Croom staff praised for 'embracing the unknown' during pandemic
STAFF at Croom Orthopaedic Hospital have worked through the most dramatic changes in service delivery in the Mid-West during the pandemic, temporarily transitioning from elective surgical to medical care for the first time in almost 70 years, while also preparing for the future, with the rapid construction of state of the art hospital bed facilities on site.
Assistant Director of Nursing in Croom, Katie Sheehan, applauds the positive attitude and ‘can-do’ spirit of staff in the hospital for “embracing the unknown” and engaging with the kinds of changes that enabled Croom Orthopaedic Hospital to play such an important strategic role in UL Hospitals Group’s battle against Covid-19.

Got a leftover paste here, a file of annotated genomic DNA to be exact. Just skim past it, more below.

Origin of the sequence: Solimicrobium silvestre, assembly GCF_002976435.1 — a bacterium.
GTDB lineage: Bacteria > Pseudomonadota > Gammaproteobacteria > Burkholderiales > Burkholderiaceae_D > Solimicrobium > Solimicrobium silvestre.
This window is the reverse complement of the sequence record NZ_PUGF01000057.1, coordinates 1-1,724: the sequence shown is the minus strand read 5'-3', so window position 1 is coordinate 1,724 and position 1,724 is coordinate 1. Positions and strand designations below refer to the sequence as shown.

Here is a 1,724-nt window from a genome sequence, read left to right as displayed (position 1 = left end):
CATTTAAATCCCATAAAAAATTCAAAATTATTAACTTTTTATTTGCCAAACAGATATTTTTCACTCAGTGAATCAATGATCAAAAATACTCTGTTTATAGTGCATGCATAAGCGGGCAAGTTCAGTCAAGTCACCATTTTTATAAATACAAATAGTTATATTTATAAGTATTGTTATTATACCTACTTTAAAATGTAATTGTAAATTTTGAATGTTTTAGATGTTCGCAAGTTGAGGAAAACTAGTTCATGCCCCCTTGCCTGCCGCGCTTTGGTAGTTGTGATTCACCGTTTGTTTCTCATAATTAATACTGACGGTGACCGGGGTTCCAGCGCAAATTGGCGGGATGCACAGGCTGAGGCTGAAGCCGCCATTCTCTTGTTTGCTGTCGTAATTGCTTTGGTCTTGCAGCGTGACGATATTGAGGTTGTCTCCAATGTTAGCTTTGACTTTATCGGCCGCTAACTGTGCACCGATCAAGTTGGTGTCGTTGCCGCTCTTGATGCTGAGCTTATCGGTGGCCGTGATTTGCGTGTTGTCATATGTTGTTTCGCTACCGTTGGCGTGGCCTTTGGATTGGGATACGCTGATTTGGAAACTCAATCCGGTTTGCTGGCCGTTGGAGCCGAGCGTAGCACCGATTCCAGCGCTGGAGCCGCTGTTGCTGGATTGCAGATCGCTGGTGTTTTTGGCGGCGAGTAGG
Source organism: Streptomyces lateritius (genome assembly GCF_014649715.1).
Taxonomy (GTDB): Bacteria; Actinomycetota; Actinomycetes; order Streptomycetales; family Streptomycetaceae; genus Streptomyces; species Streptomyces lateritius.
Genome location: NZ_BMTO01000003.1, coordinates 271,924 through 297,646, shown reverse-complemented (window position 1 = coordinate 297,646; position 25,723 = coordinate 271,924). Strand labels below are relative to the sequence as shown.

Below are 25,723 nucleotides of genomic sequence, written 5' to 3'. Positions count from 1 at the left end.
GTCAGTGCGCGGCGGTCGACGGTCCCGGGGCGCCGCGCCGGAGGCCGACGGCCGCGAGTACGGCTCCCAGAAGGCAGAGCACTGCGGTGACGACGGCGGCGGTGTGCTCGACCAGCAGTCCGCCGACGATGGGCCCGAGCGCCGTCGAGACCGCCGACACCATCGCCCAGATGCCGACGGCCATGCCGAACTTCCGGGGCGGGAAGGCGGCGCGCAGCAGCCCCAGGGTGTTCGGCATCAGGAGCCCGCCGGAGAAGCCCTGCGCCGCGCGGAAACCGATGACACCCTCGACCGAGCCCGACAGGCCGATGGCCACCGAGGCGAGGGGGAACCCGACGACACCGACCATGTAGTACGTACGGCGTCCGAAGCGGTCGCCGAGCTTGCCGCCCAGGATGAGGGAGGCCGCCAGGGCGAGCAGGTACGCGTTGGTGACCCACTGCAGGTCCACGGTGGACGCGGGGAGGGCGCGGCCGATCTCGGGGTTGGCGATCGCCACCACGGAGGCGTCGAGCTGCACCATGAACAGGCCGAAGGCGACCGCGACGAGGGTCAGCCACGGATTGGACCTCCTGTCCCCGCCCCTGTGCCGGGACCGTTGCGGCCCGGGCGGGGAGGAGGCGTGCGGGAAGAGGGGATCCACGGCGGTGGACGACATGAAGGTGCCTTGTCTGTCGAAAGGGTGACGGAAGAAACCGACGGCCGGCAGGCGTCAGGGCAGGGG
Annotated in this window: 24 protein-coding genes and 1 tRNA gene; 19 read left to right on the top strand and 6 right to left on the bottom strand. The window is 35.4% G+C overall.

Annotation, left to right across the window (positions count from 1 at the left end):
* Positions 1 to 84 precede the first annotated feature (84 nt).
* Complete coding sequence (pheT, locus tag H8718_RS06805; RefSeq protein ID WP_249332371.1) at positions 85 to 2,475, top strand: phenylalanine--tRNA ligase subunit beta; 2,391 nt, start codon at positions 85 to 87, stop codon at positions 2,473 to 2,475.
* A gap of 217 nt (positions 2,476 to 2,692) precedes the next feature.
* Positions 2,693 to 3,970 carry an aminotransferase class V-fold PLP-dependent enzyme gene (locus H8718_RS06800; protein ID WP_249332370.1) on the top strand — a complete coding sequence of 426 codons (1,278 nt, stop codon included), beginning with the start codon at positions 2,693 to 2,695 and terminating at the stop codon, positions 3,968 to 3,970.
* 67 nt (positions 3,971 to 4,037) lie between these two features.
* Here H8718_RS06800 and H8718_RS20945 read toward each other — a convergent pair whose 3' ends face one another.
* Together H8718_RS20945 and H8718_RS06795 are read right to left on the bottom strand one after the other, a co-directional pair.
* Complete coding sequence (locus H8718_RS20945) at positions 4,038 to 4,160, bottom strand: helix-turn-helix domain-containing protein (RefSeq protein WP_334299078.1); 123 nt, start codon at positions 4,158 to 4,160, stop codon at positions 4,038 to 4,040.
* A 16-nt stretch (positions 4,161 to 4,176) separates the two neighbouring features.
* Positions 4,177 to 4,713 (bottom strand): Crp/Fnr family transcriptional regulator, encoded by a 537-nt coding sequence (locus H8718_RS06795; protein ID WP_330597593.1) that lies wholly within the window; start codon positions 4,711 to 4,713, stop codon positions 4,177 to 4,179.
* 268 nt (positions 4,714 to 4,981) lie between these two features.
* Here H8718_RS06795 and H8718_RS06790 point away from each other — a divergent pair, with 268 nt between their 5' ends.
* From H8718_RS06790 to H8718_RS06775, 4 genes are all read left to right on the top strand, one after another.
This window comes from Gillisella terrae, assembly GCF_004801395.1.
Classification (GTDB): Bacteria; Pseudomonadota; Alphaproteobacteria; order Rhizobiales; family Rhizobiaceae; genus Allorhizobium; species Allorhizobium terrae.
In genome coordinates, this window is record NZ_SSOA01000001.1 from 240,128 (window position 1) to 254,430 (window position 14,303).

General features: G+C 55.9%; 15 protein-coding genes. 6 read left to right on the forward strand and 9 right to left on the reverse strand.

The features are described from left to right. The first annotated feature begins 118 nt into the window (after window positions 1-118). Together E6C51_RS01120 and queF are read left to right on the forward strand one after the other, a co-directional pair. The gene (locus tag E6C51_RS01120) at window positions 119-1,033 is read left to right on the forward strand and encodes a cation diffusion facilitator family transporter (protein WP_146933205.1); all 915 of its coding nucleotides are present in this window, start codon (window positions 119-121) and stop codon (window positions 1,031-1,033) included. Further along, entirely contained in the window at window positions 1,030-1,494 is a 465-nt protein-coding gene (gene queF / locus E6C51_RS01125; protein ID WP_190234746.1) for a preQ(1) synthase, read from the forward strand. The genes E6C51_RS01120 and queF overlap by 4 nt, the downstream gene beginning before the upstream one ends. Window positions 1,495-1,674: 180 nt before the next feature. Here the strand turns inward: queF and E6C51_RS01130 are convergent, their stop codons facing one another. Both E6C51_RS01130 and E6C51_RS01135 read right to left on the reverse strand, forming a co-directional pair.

Initially, theatre staff at Croom were redeployed to University Hospital Limerick to support the anticipated surge in Covid-19 patients requiring intensive care. When the surge instead manifested as a significant swell in non-Covid-19 admissions, the staff were returned to their base in the county, and the Orthopaedic Hospital began accepting non-Covid medical patients under the governance of Consultant Rheumatologist, Dr Sandy Fraser.
Katie is acutely aware of the scale of the challenge facing staff in Croom during the pandemic. She started out her nursing career in the hospital in 1981 and, although she has been in “a million and one places since then”, returned to Croom in 2016. Because of the well established patterns of care in a surgical hospital, Katie admits to being taken aback by how readily and enthusiastically hospital staff embraced their changed circumstances.
“There is a massive difference between medical care and surgical care. Surgical patients are ‘well’ but something has happened to them. There is a pattern: they come in, we treat them according to a plan, and they go home. Medical patients are ‘sick’. They can be very complex, with multiple co-morbidities and lots of different issues. So it’s very different to what we’ve been accustomed to.”